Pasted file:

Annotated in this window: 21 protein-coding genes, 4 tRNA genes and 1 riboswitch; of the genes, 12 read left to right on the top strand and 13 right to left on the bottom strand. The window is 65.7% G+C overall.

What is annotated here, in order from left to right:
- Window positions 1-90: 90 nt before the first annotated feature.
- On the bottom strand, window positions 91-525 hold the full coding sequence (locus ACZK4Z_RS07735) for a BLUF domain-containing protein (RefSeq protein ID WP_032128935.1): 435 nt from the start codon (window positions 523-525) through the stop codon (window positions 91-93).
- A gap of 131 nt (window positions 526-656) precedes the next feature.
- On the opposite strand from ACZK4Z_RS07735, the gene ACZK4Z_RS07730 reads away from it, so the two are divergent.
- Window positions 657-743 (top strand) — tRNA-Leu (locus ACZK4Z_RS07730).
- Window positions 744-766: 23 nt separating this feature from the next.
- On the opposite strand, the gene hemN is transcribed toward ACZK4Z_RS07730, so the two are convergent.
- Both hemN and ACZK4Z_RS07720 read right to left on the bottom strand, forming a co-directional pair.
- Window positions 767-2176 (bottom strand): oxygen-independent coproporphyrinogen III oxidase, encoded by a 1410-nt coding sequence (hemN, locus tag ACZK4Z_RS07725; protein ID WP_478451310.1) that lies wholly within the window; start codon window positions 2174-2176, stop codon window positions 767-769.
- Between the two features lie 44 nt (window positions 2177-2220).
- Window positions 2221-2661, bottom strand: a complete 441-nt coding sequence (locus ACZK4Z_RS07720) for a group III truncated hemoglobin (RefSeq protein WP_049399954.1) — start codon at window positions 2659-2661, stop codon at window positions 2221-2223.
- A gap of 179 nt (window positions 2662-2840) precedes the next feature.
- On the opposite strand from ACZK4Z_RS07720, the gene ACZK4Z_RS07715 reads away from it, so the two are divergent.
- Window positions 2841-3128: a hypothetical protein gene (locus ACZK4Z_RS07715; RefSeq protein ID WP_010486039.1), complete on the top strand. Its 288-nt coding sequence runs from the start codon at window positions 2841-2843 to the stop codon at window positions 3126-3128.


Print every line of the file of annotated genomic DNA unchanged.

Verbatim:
Annotated in this window: 21 protein-coding genes, 4 tRNA genes and 1 riboswitch; of the genes, 12 read left to right on the top strand and 13 right to left on the bottom strand. The window is 65.7% G+C overall.

What is annotated here, in order from left to right:
- Window positions 1-90: 90 nt before the first annotated feature.
- On the bottom strand, window positions 91-525 hold the full coding sequence (locus ACZK4Z_RS07735) for a BLUF domain-containing protein (RefSeq protein ID WP_032128935.1): 435 nt from the start codon (window positions 523-525) through the stop codon (window positions 91-93).
- A gap of 131 nt (window positions 526-656) precedes the next feature.
- On the opposite strand from ACZK4Z_RS07735, the gene ACZK4Z_RS07730 reads away from it, so the two are divergent.
- Window positions 657-743 (top strand) — tRNA-Leu (locus ACZK4Z_RS07730).
- Window positions 744-766: 23 nt separating this feature from the next.
- On the opposite strand, the gene hemN is transcribed toward ACZK4Z_RS07730, so the two are convergent.
- Both hemN and ACZK4Z_RS07720 read right to left on the bottom strand, forming a co-directional pair.
- Window positions 767-2176 (bottom strand): oxygen-independent coproporphyrinogen III oxidase, encoded by a 1410-nt coding sequence (hemN, locus tag ACZK4Z_RS07725; protein ID WP_478451310.1) that lies wholly within the window; start codon window positions 2174-2176, stop codon window positions 767-769.
- Between the two features lie 44 nt (window positions 2177-2220).
- Window positions 2221-2661, bottom strand: a complete 441-nt coding sequence (locus ACZK4Z_RS07720) for a group III truncated hemoglobin (RefSeq protein WP_049399954.1) — start codon at window positions 2659-2661, stop codon at window positions 2221-2223.
- A gap of 179 nt (window positions 2662-2840) precedes the next feature.
- On the opposite strand from ACZK4Z_RS07720, the gene ACZK4Z_RS07715 reads away from it, so the two are divergent.
- Window positions 2841-3128: a hypothetical protein gene (locus ACZK4Z_RS07715; RefSeq protein ID WP_010486039.1), complete on the top strand. Its 288-nt coding sequence runs from the start codon at window positions 2841-2843 to the stop codon at window positions 3126-3128.